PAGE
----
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but the brit overcame wozniacki — currently 14th in the wta rankings — by 6—4. and konta broke the dane in the second, eventually taking that and the match 6—4, 6—3. and the third round is under way at the first women‘s golf major of the year. these are the players that are teeing off around now, lexi thompson with a one shot lead on eight under. britain‘s charley hull is three shots back. that‘s all the sport for now. here in the uk, over a hundred yellow cars have driven in convoy through a cotswold village in support of a pensioner who had his car vandalised. somebody had apparently decided his yellow car spoiled the view in the tourist hotspot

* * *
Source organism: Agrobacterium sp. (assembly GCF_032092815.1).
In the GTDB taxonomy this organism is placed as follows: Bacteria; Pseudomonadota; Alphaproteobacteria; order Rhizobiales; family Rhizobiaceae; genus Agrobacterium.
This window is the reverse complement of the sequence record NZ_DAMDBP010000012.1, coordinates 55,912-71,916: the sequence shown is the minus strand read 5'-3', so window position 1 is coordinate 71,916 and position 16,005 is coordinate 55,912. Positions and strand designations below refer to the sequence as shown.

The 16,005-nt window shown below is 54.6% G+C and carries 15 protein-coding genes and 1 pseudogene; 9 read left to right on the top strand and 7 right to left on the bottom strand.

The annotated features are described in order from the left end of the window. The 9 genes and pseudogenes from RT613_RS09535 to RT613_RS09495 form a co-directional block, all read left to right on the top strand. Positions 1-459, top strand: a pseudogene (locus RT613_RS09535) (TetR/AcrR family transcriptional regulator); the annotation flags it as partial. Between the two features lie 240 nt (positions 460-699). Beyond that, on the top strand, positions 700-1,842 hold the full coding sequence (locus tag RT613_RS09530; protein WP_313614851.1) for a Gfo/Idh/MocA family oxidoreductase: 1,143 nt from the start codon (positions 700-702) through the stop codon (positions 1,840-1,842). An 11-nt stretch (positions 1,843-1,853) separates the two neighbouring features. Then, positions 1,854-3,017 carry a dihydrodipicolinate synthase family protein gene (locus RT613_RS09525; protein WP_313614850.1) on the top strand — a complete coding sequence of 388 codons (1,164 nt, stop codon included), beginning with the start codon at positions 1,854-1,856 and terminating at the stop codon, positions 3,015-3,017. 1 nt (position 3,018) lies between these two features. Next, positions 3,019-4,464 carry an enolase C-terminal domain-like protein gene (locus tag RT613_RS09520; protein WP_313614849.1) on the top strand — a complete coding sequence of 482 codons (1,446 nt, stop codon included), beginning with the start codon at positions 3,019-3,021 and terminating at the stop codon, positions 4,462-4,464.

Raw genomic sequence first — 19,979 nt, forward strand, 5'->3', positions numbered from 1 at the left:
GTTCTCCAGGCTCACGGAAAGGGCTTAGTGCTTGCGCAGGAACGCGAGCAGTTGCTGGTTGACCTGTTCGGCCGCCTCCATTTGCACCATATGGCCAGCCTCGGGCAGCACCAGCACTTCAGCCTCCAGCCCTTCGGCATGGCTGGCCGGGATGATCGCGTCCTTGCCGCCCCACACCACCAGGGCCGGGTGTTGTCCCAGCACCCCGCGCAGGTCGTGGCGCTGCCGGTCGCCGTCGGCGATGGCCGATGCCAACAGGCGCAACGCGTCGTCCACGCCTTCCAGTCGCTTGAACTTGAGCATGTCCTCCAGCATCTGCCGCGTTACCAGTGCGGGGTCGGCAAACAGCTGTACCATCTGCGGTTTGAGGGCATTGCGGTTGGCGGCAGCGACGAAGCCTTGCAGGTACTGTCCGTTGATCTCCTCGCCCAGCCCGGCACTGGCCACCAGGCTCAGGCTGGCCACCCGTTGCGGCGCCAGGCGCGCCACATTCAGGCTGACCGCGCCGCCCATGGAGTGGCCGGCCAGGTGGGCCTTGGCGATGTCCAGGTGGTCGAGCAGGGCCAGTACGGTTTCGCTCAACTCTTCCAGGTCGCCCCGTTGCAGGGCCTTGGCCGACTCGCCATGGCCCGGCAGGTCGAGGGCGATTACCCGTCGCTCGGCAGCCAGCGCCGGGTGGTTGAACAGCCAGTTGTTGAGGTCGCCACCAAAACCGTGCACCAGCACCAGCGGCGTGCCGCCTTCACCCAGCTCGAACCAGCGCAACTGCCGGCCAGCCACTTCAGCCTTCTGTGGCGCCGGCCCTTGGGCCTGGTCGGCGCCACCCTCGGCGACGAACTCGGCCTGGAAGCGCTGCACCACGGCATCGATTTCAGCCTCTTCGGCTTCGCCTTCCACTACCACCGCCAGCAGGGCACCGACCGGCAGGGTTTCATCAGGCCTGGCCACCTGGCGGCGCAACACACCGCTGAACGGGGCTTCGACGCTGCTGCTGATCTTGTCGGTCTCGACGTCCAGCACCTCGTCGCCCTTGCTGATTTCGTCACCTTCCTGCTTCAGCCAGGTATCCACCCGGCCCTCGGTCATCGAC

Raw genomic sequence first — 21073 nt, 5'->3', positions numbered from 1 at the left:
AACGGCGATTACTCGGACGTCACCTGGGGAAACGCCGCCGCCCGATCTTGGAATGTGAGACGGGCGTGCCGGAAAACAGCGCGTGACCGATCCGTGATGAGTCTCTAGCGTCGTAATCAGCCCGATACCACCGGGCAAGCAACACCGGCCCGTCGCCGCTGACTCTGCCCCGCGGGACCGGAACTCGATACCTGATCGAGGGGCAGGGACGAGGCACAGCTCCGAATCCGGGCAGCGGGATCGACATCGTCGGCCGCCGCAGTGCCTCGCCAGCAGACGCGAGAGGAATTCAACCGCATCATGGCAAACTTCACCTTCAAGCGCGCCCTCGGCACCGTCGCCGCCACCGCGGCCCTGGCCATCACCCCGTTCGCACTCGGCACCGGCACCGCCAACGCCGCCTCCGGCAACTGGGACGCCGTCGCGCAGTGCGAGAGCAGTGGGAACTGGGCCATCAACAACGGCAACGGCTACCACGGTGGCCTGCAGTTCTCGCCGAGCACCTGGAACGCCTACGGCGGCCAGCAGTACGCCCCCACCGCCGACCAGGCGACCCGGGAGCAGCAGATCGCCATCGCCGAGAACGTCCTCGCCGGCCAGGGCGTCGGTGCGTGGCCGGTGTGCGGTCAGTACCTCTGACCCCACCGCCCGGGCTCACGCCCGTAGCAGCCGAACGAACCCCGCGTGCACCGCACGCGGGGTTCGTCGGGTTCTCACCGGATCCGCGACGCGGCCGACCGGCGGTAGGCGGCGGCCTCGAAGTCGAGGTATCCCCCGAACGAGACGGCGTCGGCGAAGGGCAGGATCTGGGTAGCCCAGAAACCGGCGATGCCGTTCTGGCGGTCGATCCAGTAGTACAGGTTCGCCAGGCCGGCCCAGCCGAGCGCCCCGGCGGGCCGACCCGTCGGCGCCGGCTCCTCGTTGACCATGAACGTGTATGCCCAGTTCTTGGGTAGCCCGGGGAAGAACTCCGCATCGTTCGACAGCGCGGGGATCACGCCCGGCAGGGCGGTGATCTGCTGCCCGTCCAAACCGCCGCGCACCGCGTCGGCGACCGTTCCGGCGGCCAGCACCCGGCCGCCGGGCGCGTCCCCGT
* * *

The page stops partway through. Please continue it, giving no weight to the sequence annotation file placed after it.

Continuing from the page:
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and scratched the word "move" into the bonnet. it was a day to celebrate all things yellow in bibury. an act of solidarity — over 100 yellow cars driving through the cotswolds, coming from as far afield as north yorkshire tojoin in the rally. they came in support of local pensioner peter maddox, who until earlier this year had parked his beloved yellow car outside his home. until, that is, someone vandalised it. it was apparently spoiling the view of the picture postcard village. it was a very sad moment for him. he got up early in the morning and found his car with broken windows and scratches. peter is not a man to make a fuss, so he sold his car and replaced it with a grey one, one that blends in with the background of this famous view. but other indignant yellow car drivers took up the fight on his behalf. quite simply, when i saw that his car had been vandalised, it made me so angry and upset because of the reasons why and they said it was a blight on the landscape.